"The support of The Sontag Foundation is really critical in helping us to reach our goal of making real progress in the treatment of patients with glioblastoma. Transcription factor networks are emerging as attractive diagnostics and therapeutic targets for this disease yet our understanding of these networks is just beginning. This grant really does ensure that we can set our sights high and move our research into exciting areas of transcriptional biology that otherwise would not be possible at this early stage in my career."
- Dr. Keith Ligon
- Chief of Neuropathology, Brigham and Women's Hospital
- Director, DFCI Center for Patient Derived Models
- Co-PI, NCI Human Cancer Models Initiative (HCMI) Cancer Models Derivation Center at the Broad/DFCI
- Associate Member, Broad Institute
- Associate Professor, Harvard Medical School
- Associate Pathologist and Neuropathologist, Pathology, Brigham And Women's Hospital/Consultant, Pathology, Boston Children's Hospital
About DSA-Funded Research
Recent studies have suggested that malignant gliomas may contain a confusing mixture of differentiated cells and stem cells, and that the stem cells are most important for the growth of the tumor and its inability to be treated. The transcription factor (TF) protein SOX2 acts as a master regulator of stem cell biology in embryonic and neural stem cells but whether it plays a role in cancer stem cells is not known. We have recently identified SOX2 as a defining marker of gliomas and in some patients SOX2 is amplified at the genomic level implying it may play a role in tumor growth. The goals of this proposal are to define the function and targets of SOX2 activity in normal CNS stem cells and glioma stem cells. To accomplish this, we will first test SOX2 function in stem cell regions of the brain using genetically engineered Cre-loxP mouse models of gliomas. Secondly, we will create a TF interaction map to comprehensively define what genes SOX2 controls in neural stem cells and gliomas using novel ChIP-Seq techniques. Lastly, we will define the parts of the SOX2 protein that are required for its function in human glioma stem cells. Through these studies we will gain novel insights into the importance of SOX2 in normal stem cells, gliomas, and other cancers that express SOX2. Furthermore, the roadmap of SOX2 function that these studies will provide should help to guide rational development of new targeted therapeutics effective against cancer stem cells in glioma patients.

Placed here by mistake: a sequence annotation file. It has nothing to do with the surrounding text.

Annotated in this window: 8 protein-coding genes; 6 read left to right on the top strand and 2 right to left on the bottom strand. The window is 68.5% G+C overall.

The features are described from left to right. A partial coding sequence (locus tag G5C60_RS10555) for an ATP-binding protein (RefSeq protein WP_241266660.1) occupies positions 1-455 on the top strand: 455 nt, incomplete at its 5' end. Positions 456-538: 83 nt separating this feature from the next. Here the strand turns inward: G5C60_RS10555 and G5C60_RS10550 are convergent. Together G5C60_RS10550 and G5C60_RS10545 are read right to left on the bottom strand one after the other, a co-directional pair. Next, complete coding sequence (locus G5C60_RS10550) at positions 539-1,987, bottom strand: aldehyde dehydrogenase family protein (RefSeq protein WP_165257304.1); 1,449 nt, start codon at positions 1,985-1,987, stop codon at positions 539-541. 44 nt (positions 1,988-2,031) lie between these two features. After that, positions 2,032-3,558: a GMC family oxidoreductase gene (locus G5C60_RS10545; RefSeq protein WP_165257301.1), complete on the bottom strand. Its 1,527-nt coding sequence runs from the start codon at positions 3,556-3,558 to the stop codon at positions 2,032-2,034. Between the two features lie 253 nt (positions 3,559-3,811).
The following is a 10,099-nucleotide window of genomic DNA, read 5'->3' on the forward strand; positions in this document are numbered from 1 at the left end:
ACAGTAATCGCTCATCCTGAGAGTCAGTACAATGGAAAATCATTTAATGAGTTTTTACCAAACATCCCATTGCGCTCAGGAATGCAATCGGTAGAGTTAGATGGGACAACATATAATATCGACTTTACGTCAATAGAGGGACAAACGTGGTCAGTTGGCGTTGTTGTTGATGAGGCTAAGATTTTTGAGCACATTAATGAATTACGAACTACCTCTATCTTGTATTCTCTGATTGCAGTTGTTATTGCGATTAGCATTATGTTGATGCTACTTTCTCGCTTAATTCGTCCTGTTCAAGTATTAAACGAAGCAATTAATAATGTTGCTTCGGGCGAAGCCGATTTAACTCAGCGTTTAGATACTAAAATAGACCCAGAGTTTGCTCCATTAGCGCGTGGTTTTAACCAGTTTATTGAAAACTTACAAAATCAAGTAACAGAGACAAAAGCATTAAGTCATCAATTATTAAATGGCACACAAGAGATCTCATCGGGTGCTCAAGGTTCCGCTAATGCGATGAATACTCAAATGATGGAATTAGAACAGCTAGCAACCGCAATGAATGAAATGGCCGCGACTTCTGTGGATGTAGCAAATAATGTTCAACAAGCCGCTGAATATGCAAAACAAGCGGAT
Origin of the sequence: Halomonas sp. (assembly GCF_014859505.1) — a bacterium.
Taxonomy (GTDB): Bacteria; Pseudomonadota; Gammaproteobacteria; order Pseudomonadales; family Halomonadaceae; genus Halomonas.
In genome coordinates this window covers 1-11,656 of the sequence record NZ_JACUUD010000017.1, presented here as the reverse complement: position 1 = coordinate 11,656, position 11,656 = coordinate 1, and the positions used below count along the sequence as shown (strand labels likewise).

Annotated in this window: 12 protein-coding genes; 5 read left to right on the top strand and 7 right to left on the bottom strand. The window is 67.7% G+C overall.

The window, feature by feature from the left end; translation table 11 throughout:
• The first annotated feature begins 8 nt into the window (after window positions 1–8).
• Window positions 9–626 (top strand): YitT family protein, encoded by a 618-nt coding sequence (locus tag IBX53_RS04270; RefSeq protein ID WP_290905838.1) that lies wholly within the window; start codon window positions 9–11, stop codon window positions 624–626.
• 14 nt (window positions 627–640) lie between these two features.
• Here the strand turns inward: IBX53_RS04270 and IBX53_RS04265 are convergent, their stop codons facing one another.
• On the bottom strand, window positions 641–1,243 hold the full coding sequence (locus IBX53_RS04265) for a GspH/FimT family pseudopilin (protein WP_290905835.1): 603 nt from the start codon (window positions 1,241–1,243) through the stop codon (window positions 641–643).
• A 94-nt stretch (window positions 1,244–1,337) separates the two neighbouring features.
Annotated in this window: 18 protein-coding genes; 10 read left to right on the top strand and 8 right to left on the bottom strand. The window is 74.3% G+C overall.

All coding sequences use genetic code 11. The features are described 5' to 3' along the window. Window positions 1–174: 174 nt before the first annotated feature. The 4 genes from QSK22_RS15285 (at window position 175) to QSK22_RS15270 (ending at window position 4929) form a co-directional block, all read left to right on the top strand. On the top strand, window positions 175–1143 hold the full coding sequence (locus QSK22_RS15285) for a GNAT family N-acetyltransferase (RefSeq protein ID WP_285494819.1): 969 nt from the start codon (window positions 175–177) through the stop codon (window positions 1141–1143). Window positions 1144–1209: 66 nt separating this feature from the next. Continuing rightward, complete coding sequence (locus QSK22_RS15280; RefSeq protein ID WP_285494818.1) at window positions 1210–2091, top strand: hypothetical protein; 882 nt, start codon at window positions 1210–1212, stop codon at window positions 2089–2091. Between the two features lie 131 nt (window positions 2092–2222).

"I cannot think of a more forward thinking neuropathologist working in the brain tumor field. Given his current trajectory, I am confident Keith will become a leader in the field of neuroscience and neuropathology."
David Rowitch, M.D., Ph.D.
University of California, San Francisco
"Keith is extremely bright, driven by a love for science, honest and collaborative. In my view, he represents the prototype of a physician scientist and one of the best I have ever seen."
Massimo Loda, M.D.
Harvard Medical School